Category Archives: Bible Study Community with Kendra Graham

Scripture, Bible study, God’s Word, Kendra Graham

Kendra Graham Bible Study: Week Two Handout

Welcome to Kendra Graham’s online Bible study. Our prayer is that you grow deeper in the knowledge and understanding of God’s Word and His promises for you. Below is the handout for the second week of the Bible study with a few homework questions at the end. 

to LEAD you…


STEP TWO:  Read the Text. 

Exodus 13:17-22

(17) Now when Pharaoh had let the people go, God did not lead them by the way of the land of the Philistines, even though it was near, for God said, “The people might change their minds when they see war and return to Egypt.”

(18) Hence God led the people around by the way of the wilderness to the Red Sea; and the sons of Israel went up in martial array from the land of Egypt.

(19) Moses took the bones of Joseph with him, for he had made the sons of Israel solemnly swear, saying, “God shall surely take care of you, and you shall carry my bones from here with you.”

(20) Then they set out from Succoth and camped in Etham on the edge of
the wilderness.

(21) The LORD was going before them in a pillar of cloud by day to lead them on the way and a pillar of fire by night to give them light, that they might travel by day and night.

(22) He did not take away the pillar of cloud by day, nor the pillar of fire by night, from before the people.


 In this step you need to list the outstanding facts of the passage.  DON’T get caught up in the details, just list the facts.  Do not paraphrase.  Use the actual words of the passage.  This is God’s Word, a lot of times this step seems tedious to some, but I urge you, as we read, and say and write God’s Word, it begins to sink deep into our hearts.  If you just pick one fact out of the verse, write it down and meditate on it. 

17:    God did not lead them by land of Philistines, even though near; God said, “The people might change their minds when they see war and return to Egypt”

18:    God led by way of wilderness to Red Sea; Israel in martial array

19:    Moses took bones of Joseph; he made Israel promise, “God shall surely take care of you.”

20:    They set out on edge of wilderness

21:    The LORD was going before them in pillar of cloud by day and fire by night that they may travel day/night

22:    He did not take away pillar of cloud/fire from before the people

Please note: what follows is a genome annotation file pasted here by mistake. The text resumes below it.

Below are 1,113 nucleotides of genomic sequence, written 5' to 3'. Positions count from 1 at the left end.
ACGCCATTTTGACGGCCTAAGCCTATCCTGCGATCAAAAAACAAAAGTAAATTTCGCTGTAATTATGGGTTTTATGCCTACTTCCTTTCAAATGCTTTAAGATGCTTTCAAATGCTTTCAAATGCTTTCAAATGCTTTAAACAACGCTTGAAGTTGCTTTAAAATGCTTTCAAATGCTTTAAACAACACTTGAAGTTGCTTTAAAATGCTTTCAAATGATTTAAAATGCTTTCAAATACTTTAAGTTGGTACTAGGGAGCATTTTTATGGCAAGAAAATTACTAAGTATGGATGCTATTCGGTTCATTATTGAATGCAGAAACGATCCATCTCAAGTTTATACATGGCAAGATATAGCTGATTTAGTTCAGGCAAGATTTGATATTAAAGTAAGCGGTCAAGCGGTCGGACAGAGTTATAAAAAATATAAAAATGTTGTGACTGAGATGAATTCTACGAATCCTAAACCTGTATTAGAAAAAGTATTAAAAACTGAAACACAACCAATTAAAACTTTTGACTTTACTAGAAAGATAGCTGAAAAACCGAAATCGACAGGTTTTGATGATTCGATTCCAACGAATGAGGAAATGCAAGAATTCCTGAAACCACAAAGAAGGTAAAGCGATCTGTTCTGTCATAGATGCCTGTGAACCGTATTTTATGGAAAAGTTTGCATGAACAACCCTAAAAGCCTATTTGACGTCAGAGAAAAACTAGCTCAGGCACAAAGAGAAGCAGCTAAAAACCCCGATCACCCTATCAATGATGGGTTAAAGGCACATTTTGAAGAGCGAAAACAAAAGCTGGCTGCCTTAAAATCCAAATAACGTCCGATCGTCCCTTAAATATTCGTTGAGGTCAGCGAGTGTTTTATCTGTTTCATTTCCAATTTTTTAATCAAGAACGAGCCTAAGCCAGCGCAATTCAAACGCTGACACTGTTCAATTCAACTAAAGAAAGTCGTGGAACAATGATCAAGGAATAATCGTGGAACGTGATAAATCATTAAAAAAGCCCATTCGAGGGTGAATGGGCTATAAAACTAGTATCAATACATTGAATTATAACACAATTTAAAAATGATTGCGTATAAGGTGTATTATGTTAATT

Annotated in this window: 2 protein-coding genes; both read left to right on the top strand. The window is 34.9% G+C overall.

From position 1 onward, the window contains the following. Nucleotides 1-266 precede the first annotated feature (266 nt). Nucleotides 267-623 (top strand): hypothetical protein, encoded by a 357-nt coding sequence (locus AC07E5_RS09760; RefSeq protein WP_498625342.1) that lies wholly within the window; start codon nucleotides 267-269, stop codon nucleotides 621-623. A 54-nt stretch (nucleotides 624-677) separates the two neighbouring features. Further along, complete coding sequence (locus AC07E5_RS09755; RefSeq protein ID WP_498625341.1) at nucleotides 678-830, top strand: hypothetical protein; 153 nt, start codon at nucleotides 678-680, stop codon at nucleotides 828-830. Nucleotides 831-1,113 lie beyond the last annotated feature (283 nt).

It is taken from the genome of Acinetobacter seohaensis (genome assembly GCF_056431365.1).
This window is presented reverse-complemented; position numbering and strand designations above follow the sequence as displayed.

Look for a lesson to learn from each fact. What are the people doing that they should be doing?  What are the people doing that they shouldn’t be doing?

 Is there a command to follow? A promise to claim? A warning to heed? An example to follow? Meditate on these. Ask God what lesson it is that He wants you to hear or learn.

 17:    God leads us by His way for His reasons. God knows us, and He knows how easy it is for us to bail when things get tough. 

18:    God’s ways are not our ways; that is probably why we struggle to follow Him. When it comes down to it, we want to control God and His direction, not let God control us and our direction.  Following the Good Shepherd will always take faith on our part.  KNOW that I AM is #ENOUGH to personally lead me.  *martial array– often we think we can handle “battles” because we look the part… but God knew the people were broken and He ALONE, the GOOD SHEPHERD, would have to do all the fighting this time on their behalf.  It is important to know we do nothing in the battle for our souls, we just receive the salvation offered.

19:    Joseph died BELIEVING that GOD would LEAD them out.  Sometimes we need to borrow the faith of others to make it though the desert.  Seeing Joseph’s bones would also be a reminder that Egypt was not their home and the Egyptian gods were not their gods, I AM knows the way out and will fulfill HIS promises even if we forget them or don’t believe them.  God’s faithfulness to HIS WORD does not depend on us and/or our belief or lack thereof.

20:    God brings us to the edge… so that we can make our own personal choice… we can follow Him to the wilderness, or we can follow Egypt.  God will not force us to follow, but bids us to come to Him and trust Him—even to this hard place between the Sea and the wilderness.

21:    The LORD, “I AM that I AM,” was leading them. His presence was visible
and present, yet they did not know Him. Faith will be needed to follow every time.

22:    God refused to take His visible presence away from His people, even though the people would constantly question that presence and whether or not it was trustworthy.  I AM knew He is #ENOUGH to lead His people and would daily show and teach His people that very thing.  God promises to never leave nor forsake us.  His presence today is found in His Word, His promises are #ENOUGH to follow and trust.



Take the lessons you learned and put them into the form of a personal question that you would ask your spouse, or a friend or your son or daughter.


As you write the questions, listen for God to communicate to you through His Word.